Partly responsible for this films inability to overwhelm is David Mamet’s script. Mamet is not exactly known for his subtlety, and has never been known for the focus of his stories. Here the movie develops a very scattered, haphazard rhythm in the last half hour. There’s no build-up to the big train shootout, the sequence just starts. There’s no buildup to the big trial scene, we divert from it for a chase after someone I don’t think is very integral to the story, and when we come back the trial is just OVER. No process, no anything, it’s just suddenly over almost before it began, and… then… that’s IT? Overall it kind of seems like we watched one coherent movie developing these characters and this dynamic up until the train station shootout, and then we had to just wrap the movie up. Like a TV series that finds out its being canceled and needs to wrap everything up in the last few episodes.
But I am being much more harshly critical of this because it’s a De Palma film. If it had been anyone else I’d probably be much more forgiving, but then again, I probably wouldn’t have re-watched it again [although I did just re-watch Bugsy by that hack Barry Levinson, so who can say]. There are very, very good things about it, and I just wish they were better. Kevin Costner was an inspired choice for the lead [he was far less known when he was cast] because not only does he get across the good clean [slightly stupid] American quality they’re going for, he fills out the iconic American look they cast him in. When Sean Connery got the Oscar for this it was said that it was more for his career than for this role, but I say he earned his Oscar for this role, in part because he BRINGS the resonance as a paragon of manhood of his whole career into this role. Here he is the wise patriarch and there’s something about the way he fills out his “good experienced cop” role here that is very moving. De Niro does his menacing crazy thing well, but we’re all familiar with it, and the character of Capone is sadly underdeveloped. A lot of the shots are knockouts and you’re definitely in the hands of a director who knows what he’s doing, but ultimately what you end up with is… big and popular.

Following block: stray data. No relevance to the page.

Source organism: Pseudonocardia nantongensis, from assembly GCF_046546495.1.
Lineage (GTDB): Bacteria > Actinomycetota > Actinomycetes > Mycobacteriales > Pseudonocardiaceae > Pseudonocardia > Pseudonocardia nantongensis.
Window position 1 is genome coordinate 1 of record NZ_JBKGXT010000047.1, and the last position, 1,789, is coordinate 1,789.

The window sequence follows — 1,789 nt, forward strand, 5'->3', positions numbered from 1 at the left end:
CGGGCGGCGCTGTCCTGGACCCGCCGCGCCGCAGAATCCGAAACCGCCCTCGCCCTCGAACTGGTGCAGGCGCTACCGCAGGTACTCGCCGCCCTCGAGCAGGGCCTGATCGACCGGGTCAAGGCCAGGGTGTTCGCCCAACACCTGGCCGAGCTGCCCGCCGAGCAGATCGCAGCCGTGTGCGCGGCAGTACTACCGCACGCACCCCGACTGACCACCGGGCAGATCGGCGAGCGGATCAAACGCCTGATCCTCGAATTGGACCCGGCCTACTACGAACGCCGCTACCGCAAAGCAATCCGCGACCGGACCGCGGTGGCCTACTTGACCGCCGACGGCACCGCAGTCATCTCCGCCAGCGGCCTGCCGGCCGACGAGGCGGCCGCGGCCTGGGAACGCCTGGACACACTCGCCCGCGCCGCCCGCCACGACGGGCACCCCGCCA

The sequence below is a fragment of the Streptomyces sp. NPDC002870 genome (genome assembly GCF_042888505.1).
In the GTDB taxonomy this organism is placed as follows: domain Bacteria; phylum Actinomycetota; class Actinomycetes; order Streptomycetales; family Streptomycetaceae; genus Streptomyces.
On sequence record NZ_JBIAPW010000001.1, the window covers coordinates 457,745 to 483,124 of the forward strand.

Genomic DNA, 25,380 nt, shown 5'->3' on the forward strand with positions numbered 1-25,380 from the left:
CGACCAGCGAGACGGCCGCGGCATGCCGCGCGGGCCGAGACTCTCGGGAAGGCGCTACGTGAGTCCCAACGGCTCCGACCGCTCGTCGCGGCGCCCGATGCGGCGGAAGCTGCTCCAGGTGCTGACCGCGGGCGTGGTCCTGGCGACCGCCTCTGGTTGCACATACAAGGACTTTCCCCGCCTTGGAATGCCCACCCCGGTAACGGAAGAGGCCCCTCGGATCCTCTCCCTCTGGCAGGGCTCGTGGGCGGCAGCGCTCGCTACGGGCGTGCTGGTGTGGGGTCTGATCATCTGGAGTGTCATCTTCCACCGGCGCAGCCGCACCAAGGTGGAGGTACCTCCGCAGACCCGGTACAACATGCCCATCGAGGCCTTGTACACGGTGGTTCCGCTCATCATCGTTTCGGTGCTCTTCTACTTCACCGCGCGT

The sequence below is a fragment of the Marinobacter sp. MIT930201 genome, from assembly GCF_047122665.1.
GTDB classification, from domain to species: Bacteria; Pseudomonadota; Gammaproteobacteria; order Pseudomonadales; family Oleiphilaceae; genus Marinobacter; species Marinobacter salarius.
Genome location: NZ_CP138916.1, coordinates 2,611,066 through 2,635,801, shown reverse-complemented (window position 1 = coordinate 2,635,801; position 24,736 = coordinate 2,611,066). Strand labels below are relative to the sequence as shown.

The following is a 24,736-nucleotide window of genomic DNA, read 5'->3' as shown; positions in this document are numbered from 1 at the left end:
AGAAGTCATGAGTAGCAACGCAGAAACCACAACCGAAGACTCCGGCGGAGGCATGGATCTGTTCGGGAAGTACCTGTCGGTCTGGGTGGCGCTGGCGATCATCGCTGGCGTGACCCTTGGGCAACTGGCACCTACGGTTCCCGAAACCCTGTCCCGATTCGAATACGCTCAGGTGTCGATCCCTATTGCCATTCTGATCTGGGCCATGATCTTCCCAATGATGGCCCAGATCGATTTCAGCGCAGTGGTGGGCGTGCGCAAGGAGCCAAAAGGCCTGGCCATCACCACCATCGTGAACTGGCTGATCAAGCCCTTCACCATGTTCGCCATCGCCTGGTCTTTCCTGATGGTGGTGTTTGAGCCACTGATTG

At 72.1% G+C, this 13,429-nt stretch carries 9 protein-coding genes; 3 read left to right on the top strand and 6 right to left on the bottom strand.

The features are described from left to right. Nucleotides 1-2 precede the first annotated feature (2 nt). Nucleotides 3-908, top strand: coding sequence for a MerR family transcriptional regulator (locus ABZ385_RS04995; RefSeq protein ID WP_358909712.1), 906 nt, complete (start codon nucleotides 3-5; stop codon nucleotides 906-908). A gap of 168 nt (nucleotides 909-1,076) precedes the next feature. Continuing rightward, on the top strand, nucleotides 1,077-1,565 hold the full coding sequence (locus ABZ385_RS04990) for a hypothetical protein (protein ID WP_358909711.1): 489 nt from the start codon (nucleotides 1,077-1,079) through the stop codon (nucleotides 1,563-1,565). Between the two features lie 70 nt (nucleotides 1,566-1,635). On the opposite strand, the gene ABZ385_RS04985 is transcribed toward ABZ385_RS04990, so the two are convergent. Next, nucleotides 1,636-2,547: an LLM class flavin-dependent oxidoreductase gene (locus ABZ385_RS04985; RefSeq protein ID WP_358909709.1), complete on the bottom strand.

If you’re into gangsters or cops. Being a De Palma fan is probably not the most compelling reason to seek this out.